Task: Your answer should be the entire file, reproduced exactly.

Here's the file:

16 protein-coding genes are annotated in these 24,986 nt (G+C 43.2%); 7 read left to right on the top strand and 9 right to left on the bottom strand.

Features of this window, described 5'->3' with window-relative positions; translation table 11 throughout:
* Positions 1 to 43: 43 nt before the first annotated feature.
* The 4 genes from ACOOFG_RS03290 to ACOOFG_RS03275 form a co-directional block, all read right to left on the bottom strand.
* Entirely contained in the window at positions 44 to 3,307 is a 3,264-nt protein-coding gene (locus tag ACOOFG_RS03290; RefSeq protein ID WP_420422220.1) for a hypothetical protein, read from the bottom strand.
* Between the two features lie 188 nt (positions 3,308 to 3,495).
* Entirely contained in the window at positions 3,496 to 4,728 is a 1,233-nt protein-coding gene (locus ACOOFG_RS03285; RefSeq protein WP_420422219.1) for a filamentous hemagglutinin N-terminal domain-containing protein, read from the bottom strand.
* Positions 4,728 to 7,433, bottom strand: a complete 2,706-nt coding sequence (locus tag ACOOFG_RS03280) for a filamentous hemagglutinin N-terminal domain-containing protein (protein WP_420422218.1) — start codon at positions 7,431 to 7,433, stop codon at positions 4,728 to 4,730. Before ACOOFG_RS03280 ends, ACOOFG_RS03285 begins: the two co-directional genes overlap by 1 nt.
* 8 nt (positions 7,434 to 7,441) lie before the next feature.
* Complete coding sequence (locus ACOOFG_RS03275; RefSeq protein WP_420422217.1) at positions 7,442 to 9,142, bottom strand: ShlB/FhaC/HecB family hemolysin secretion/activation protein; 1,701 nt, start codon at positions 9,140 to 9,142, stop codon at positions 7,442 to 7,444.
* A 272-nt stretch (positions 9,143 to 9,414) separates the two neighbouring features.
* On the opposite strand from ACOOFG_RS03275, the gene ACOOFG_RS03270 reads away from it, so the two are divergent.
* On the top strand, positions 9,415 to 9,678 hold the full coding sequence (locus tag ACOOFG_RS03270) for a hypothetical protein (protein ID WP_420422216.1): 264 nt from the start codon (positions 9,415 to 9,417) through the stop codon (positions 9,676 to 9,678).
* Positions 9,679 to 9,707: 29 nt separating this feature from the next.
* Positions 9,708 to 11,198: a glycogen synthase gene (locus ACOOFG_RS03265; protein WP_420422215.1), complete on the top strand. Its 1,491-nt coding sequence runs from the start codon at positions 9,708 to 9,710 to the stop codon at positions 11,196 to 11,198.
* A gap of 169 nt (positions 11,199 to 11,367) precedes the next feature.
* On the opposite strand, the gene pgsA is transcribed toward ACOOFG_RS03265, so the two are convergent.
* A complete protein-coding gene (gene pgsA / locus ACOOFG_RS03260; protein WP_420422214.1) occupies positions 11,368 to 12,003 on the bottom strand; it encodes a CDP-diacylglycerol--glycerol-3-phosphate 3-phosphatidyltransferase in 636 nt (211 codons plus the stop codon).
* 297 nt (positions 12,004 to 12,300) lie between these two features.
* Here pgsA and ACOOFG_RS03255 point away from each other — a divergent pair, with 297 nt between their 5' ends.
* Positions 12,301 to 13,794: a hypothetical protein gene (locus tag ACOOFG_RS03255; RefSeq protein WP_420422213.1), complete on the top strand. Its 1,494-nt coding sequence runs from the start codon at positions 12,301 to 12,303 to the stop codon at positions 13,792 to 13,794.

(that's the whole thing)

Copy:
16 protein-coding genes are annotated in these 24,986 nt (G+C 43.2%); 7 read left to right on the top strand and 9 right to left on the bottom strand.

Features of this window, described 5'->3' with window-relative positions; translation table 11 throughout:
* Positions 1 to 43: 43 nt before the first annotated feature.
* The 4 genes from ACOOFG_RS03290 to ACOOFG_RS03275 form a co-directional block, all read right to left on the bottom strand.
* Entirely contained in the window at positions 44 to 3,307 is a 3,264-nt protein-coding gene (locus tag ACOOFG_RS03290; RefSeq protein ID WP_420422220.1) for a hypothetical protein, read from the bottom strand.
* Between the two features lie 188 nt (positions 3,308 to 3,495).
* Entirely contained in the window at positions 3,496 to 4,728 is a 1,233-nt protein-coding gene (locus ACOOFG_RS03285; RefSeq protein WP_420422219.1) for a filamentous hemagglutinin N-terminal domain-containing protein, read from the bottom strand.
* Positions 4,728 to 7,433, bottom strand: a complete 2,706-nt coding sequence (locus tag ACOOFG_RS03280) for a filamentous hemagglutinin N-terminal domain-containing protein (protein WP_420422218.1) — start codon at positions 7,431 to 7,433, stop codon at positions 4,728 to 4,730. Before ACOOFG_RS03280 ends, ACOOFG_RS03285 begins: the two co-directional genes overlap by 1 nt.
* 8 nt (positions 7,434 to 7,441) lie before the next feature.
* Complete coding sequence (locus ACOOFG_RS03275; RefSeq protein WP_420422217.1) at positions 7,442 to 9,142, bottom strand: ShlB/FhaC/HecB family hemolysin secretion/activation protein; 1,701 nt, start codon at positions 9,140 to 9,142, stop codon at positions 7,442 to 7,444.
* A 272-nt stretch (positions 9,143 to 9,414) separates the two neighbouring features.
* On the opposite strand from ACOOFG_RS03275, the gene ACOOFG_RS03270 reads away from it, so the two are divergent.
* On the top strand, positions 9,415 to 9,678 hold the full coding sequence (locus tag ACOOFG_RS03270) for a hypothetical protein (protein ID WP_420422216.1): 264 nt from the start codon (positions 9,415 to 9,417) through the stop codon (positions 9,676 to 9,678).
* Positions 9,679 to 9,707: 29 nt separating this feature from the next.
* Positions 9,708 to 11,198: a glycogen synthase gene (locus ACOOFG_RS03265; protein WP_420422215.1), complete on the top strand. Its 1,491-nt coding sequence runs from the start codon at positions 9,708 to 9,710 to the stop codon at positions 11,196 to 11,198.
* A gap of 169 nt (positions 11,199 to 11,367) precedes the next feature.
* On the opposite strand, the gene pgsA is transcribed toward ACOOFG_RS03265, so the two are convergent.
* A complete protein-coding gene (gene pgsA / locus ACOOFG_RS03260; protein WP_420422214.1) occupies positions 11,368 to 12,003 on the bottom strand; it encodes a CDP-diacylglycerol--glycerol-3-phosphate 3-phosphatidyltransferase in 636 nt (211 codons plus the stop codon).
* 297 nt (positions 12,004 to 12,300) lie between these two features.
* Here pgsA and ACOOFG_RS03255 point away from each other — a divergent pair, with 297 nt between their 5' ends.
* Positions 12,301 to 13,794: a hypothetical protein gene (locus tag ACOOFG_RS03255; RefSeq protein WP_420422213.1), complete on the top strand. Its 1,494-nt coding sequence runs from the start codon at positions 12,301 to 12,303 to the stop codon at positions 13,792 to 13,794.